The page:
The Office of the D.C. Auditor on Tuesday released a report that found the police officers involved in the shooting death of Deon Kay last year “acted recklessly.”
Kay, an 18-year-old Black man, was fatally shot by Officer Alexander Alvarez in September while police reportedly were following up on an Instagram video showing people in a parked car had firearms.
Body-worn camera footage shows Officer Alvarez running after a person who got out of the car, then turning around and seeing Kay with a gun — which prompted Mr. Alvarez to open fire.
The auditor’s report agrees with the Metropolitan Police Department’s internal review of Kay’s death that the deadly use of force was justified, but it “strongly” disagrees with the MPD’s tactical analysis “that generally blessed the actions of the officers.”
“Beyond that conclusion based on the split-second decision to shoot, however, the case study finds that the Seventh District Crime Suppression Team officers acted recklessly and without a plan, that they ‘squandered any opportunity to de-escalate the situation’ and that Officer Alvarez ‘unnecessarily placed himself in [the] situation’ that led to Mr. Kay’s death,” D.C. Auditor Kathleen Patterson said.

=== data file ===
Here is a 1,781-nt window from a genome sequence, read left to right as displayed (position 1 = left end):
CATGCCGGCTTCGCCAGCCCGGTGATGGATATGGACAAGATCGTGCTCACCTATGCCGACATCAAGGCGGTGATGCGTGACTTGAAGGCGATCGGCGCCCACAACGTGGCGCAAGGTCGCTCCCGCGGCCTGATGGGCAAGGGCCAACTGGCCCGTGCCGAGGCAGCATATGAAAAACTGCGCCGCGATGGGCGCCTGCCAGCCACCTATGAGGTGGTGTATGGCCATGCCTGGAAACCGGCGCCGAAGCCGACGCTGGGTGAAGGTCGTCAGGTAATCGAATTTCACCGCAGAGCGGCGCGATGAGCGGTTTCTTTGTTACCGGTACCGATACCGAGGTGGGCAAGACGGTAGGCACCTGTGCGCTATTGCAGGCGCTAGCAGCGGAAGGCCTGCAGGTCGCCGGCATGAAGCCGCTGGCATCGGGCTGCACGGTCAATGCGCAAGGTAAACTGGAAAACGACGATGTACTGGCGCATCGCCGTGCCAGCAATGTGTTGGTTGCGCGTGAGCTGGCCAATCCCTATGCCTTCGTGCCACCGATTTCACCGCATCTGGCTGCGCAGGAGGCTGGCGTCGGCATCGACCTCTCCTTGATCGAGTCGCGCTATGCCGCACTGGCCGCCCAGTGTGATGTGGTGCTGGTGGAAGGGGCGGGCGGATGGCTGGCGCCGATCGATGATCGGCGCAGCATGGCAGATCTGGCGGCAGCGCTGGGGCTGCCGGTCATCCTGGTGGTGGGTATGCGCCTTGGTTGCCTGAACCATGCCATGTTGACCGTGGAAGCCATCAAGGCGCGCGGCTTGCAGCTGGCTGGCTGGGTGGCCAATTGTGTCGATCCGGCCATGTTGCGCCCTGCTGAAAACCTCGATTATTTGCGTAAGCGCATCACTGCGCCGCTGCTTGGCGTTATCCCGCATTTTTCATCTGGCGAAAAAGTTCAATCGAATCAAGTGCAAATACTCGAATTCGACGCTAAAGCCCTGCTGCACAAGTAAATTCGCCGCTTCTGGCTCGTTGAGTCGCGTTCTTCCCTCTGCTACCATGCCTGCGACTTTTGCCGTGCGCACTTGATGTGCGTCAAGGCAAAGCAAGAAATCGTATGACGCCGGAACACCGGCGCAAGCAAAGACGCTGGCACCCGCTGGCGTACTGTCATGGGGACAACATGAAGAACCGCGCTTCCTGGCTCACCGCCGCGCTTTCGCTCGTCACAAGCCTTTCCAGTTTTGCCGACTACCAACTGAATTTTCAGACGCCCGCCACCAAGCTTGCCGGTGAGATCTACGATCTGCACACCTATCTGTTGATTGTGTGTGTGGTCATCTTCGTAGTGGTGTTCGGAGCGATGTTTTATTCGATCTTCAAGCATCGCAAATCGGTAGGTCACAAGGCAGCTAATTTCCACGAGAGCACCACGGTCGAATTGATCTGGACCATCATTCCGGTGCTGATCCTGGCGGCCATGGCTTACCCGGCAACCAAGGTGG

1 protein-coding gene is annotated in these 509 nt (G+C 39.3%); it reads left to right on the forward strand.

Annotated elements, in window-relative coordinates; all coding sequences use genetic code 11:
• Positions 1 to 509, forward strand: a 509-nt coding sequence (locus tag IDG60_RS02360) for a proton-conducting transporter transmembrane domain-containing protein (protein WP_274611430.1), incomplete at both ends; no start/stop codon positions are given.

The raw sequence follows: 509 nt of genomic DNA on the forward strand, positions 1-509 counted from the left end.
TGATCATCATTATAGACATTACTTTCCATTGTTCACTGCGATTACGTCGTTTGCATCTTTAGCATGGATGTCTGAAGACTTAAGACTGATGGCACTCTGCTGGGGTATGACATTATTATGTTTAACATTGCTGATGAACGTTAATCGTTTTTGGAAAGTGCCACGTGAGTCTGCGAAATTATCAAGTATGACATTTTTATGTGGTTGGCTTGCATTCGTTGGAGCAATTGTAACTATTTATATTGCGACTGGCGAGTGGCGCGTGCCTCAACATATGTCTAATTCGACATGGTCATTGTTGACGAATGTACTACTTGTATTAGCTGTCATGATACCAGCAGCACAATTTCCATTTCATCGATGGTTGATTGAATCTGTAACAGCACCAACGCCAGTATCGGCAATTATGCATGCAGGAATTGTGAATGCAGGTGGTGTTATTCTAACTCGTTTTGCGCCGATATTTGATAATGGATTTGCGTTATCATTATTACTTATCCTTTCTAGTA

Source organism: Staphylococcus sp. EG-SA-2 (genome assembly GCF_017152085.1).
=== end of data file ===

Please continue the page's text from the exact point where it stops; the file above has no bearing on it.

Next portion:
The 117-page report found that the four officers on the Crime Suppression Team began searching for the car shown in the video without consulting supervisors or creating a tactical plan, which put them at “unnecessary risk.”
Additionally, Officer Alvarez put himself in “grave danger” when he gave chase because he ran past other people in the car “who he had every reason to believe were armed based on the Instagram Live footage of minutes before.”
Ms. Patterson said police Chief Robert J. Contee III has agreed to implement the report’s seven recommendations, which include more comprehensive use-of-force investigations, as well as new policies for foot chases and the use of social media for criminal investigations.
“Our review of the death of Deon Kay reinforces our view that MPD needs to address promptly and aggressively the weaknesses in its system for investigating uses of deadly force,” the auditor said. “It is critical that MPD’s investigations are thorough, credible, and can withstand public disclosure and examination.”